Discussing the socio-political dimensions of GB, Mr. Afzal Ali Shigri stated that given the constitutional limbo, there was lack of interest in GB’s development and allocation of adequate resources. He stressed that although tourism had generated many employment opportunities, a lack of attention to environmental protection was destroying the region’s natural beauty. Mr Shigri reasserted that the unique movement in GB demanding to accede to Pakistan had remained resolute and unwavering. However, he warned that this sentiment could change with the current generation, as they were ‘stateless’ and ‘stateless’ people could be very dangerous.
Outlining the legal and cconstitutional aspects, Syed Manzoor Gillani agreed that GB and AJK had been ignored by the policymakers of Pakistan; and pointed out that there wereno legal or historical impediments, even as far as United Nations resolutions were concernedfor Pakistan to streamline GB in its national strata and give the later constitutional protection.
According to the speaker ‘Any interim or provisional arrangement, subject to Article 257, would in no way conflict with the UN resolutions, nor create any impediment or weaken the stand of Pakistan for the resolution of Kashmir dispute at any level, by any stretch of jurisprudence.’
Assimilation of GB and AJK in the socioeconomic and constitutional fabric of Pakistan was a need of the hour as they lacked constitutional protection that gave leverage to India for occupying territories of these regions, he said.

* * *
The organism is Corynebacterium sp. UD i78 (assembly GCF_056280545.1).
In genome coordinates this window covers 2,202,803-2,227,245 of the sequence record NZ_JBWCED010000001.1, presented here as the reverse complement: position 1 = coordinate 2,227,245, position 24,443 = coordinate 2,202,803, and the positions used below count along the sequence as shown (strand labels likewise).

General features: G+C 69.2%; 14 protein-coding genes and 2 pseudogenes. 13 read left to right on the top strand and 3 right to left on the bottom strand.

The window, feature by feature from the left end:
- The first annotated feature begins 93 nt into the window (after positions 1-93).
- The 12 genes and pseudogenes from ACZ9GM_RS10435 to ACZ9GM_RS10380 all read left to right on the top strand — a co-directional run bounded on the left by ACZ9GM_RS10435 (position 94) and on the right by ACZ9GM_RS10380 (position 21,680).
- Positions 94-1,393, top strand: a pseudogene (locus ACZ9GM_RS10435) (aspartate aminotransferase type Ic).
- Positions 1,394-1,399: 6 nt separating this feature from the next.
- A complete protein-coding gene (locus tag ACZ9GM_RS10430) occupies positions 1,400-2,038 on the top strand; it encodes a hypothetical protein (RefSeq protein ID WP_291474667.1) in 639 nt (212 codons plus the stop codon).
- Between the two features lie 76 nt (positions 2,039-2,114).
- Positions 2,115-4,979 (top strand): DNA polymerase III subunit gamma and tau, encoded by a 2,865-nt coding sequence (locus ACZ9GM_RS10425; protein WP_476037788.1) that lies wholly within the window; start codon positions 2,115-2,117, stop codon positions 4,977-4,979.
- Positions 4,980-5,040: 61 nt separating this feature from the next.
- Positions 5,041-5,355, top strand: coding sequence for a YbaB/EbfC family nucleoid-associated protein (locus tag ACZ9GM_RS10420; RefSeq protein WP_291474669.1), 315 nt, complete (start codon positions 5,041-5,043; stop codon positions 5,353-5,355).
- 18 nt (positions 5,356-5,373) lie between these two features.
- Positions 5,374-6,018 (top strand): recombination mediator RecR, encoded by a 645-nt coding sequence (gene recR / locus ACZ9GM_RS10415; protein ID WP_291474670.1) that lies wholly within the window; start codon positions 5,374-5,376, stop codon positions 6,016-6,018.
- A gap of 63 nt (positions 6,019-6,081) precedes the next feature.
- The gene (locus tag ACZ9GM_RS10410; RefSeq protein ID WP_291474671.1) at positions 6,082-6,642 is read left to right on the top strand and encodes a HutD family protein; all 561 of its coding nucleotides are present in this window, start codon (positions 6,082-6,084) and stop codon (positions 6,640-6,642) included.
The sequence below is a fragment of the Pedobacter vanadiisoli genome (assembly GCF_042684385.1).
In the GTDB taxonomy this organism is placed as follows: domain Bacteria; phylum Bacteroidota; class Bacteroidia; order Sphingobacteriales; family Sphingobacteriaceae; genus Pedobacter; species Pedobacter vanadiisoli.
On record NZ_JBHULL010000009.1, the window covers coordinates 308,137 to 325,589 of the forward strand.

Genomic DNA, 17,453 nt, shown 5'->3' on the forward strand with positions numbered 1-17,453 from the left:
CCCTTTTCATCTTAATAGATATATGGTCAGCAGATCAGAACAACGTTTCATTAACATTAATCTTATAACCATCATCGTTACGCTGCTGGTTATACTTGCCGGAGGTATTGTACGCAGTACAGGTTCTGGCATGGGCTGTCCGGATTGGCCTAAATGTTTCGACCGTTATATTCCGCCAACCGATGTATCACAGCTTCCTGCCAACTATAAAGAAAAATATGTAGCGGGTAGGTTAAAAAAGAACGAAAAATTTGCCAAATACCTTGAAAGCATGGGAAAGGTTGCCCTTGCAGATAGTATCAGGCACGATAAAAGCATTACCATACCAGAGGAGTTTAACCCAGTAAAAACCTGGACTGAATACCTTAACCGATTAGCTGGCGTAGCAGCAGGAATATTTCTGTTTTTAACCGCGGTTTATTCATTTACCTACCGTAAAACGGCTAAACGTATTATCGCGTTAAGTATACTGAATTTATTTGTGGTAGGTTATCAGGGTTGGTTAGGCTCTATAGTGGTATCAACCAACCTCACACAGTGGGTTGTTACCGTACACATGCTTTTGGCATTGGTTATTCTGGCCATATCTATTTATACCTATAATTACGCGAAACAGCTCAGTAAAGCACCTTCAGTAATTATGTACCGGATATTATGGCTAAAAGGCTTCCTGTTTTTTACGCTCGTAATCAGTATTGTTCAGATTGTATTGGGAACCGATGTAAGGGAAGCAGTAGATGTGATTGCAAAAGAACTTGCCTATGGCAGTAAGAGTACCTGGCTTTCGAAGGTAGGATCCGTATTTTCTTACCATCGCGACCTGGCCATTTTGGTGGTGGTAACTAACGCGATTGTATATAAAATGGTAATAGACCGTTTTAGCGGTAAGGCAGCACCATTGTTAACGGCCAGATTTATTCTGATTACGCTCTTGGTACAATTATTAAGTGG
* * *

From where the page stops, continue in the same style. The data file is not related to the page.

On the issue of Pakistan’s diplomatic stance, Ambassador Aizaz Ahmad Chaudhry shared that he had always held the stance that integrating GB would not have diplomatic or legal implications for Pakistan. The formula, in his view, was simple, ‘give GB provisional status subject to final settlement as per UN Resolutions’, especially since people of GB were already fully assimilated and serving the nation in every capacity. According to the Ambassador, at the moment, GB does not figure in the constitution which is why one prevailing Indian narrative was that Pakistan is ‘fuzzy’ about GB. He opined that ‘Pakistan should not worry about what India thinks or does not think since India has not implemented any UN Resolutions’ rather has been blatantly violating them. ‘India is on a trajectory in which it wants the Kashmir Resolution and Kashmir dispute to be dissolved,’ he warned. He urged that Pakistan should ‘secure what it has and put a claim on what India has forcefully occupied’ as every nation fights for its own interests on its own. To improve its narrative, Pakistan should initiate regional plebiscite in GB, the speaker recommended and reiterated that GB should be integrated immediately as Pakistan was already too late on this front and the same provisions should be offered to AJK as well.
While delivering the Concluding Address, President CASS Air Marshal Farhat Hussain Khan restated the panel’s consensus that as per the recommendation of Sartaj Aziz Committee of 2017 and the decision of Supreme Court of Pakistan of January 2019, GB be given status of a ‘provisional province’ and AJK should also be given the same option since there was no national or international hurdle to stop this. However, it was important to improve the state’s narrative on the issue to counter the Indian narrative. ‘The people must be empowered and made stakeholders in our society. They are equally good Pakistanis as anyone else and we appreciate their patience over the past 75 years’, he concluded.
The seminar was attended by scholars, journalists and students belonging to Gilgit-Baltistan, who actively participated in the interactive question and answer session.